Crates– You may think it is not fair to keep your dog in a crate, after all, you wouldn’t want to be locked in a crate. Don’t project your feelings onto your dog. Dogs often feel safest in a crate, they are den-dwelling animals and it is instinctual for them to find comfort in small confined spaces. Make sure your dog has been walked and exercised before placing him in the crate. Be sure to remove any harmful objects such as a loose collar or leash before placing him inside. Offer fresh water. You can buy clip-on bowls for most pets that will prevent the water from sliding or spilling while traveling. Put a comfortable bed in the crate for him to snuggle up on but remove any toys or chew treats that could cause a choking hazard.
Emergency kits– Keep a doggie emergency kit in your car. Leash, extra collar, poop bags. Talk to your vet about Benadryl (in case your dog has an allergic reaction) and other over the counter medicines that are safe for your dog and find out what the vet recommended dose is based on your dog’s size. Bandages, topical antibiotics, scissors, nail trimmers.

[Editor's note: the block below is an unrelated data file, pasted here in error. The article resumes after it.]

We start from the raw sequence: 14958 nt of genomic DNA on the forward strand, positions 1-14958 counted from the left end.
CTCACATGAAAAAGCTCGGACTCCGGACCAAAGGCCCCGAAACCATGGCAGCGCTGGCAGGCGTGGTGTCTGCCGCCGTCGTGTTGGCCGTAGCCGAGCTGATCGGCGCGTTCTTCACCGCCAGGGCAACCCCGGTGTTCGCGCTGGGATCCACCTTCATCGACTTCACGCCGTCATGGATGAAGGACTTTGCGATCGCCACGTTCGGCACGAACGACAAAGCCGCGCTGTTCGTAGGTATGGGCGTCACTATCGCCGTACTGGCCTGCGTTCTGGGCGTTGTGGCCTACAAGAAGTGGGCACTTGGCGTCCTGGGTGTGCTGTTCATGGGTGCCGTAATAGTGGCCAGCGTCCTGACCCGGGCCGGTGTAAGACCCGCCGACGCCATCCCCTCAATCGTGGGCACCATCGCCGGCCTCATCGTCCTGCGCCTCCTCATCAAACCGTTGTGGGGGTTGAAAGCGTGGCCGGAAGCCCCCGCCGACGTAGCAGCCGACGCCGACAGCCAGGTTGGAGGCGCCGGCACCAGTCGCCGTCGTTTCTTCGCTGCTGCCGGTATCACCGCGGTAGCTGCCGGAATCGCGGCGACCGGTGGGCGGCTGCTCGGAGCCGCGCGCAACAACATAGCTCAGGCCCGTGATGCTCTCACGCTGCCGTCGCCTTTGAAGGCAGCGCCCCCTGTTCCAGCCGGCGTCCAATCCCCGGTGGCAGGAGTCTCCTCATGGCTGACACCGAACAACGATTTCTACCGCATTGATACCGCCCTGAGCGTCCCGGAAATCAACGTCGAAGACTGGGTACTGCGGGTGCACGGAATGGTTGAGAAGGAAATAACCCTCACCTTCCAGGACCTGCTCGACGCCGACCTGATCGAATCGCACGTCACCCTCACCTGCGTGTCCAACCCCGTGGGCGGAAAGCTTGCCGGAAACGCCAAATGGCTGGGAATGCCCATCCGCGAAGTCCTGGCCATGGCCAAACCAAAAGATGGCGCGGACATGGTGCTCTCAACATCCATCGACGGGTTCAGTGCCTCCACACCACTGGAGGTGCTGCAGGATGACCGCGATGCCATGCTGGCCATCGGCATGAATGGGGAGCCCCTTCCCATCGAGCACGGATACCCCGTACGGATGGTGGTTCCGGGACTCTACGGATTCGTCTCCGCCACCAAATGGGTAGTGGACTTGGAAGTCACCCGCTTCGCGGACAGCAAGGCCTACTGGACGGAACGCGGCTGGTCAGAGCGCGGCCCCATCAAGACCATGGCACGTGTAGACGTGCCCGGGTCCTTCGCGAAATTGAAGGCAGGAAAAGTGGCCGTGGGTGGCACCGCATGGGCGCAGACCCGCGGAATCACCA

Always check with the hotel first to be sure pets are allowed.
EXERCISE– Before going into the room take your dog for a walk. Let him relieve himself and get used to the new smells. Your dog may feel nervous after the journey so be cautious when other animals or people approach you. Let him get used to his new surroundings.
Entering the room– If you are traveling with another adult one of you should enter the room first and get it ready for your dog. While one of you takes the dog for a walk the other should bring in the crate and dog supplies. Check out the room, look under the bed and look on the floor for any items that could be harmful to your dog if he eats it. Walk around the room and any adjoining rooms, like the bathroom. This will help spread your scent through the room and may give comfort to your dog when he enters.